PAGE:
Occasionally, I write original stuff and post it here. More commonly, this is where I store pictures of art, museum exhibits, film stills, and other stuff I find interesting.

 

Work’s been hell. After having so much control over the finances at my old job, giving it over to a centralized Accounting Department has been extremely difficult. There are also two huge events we’re organizing in May that are still in such infant planning stages that I want to tear out my hair. Added to that an injury in the tendon of my right thumb, which has effectively rendered it useless and me unable to enjoy fun and stress-lowering physical activities such as yoga and hooping, and I’ve been an unhappy camper as of late. The end is in sight, but oy, there are weeks yet to go until I’m there.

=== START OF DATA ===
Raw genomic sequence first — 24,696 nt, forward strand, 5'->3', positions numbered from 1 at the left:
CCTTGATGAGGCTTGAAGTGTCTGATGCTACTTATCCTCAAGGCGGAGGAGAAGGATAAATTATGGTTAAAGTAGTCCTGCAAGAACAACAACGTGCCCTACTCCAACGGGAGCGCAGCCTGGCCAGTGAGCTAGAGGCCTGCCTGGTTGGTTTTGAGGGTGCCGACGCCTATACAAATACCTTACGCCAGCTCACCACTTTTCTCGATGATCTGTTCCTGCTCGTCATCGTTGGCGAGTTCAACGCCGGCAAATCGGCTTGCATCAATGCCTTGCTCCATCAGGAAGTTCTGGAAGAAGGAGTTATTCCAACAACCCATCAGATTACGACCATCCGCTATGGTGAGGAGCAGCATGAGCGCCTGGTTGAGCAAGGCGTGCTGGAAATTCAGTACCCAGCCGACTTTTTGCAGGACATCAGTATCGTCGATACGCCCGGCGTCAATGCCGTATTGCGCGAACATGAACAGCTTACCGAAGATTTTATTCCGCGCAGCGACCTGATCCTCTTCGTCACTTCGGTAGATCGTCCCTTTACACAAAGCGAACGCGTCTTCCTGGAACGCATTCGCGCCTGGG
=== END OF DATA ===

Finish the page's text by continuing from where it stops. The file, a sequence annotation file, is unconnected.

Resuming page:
Saturday’s river trip helped, and Monday’s evening jaunt to Marfa helped even more. We met up with a Shambhala acquaintance of mine who lives part-time in Marfa with her partner, an artist who works by commission. We had beers and tasty food at Jett’s Grill, and I hadn’t realized how much I missed hanging out with intellectual non-Christian pinko commie LGBTQ kinds of folks. My people! Though we’ve met tons of cool people in Alpine (including a bunch of hoopers, whom I intend to befriend more readily once my hand heals up), a lot of folks are more conservative, and since so many of them are also my coworkers, conversation tends to stay fairly surface and safe (though not unpleasantly so). It felt so freeing to hang out with someone who knew me in my Austin life, and who shared so many perspectives and interests with Josh and me.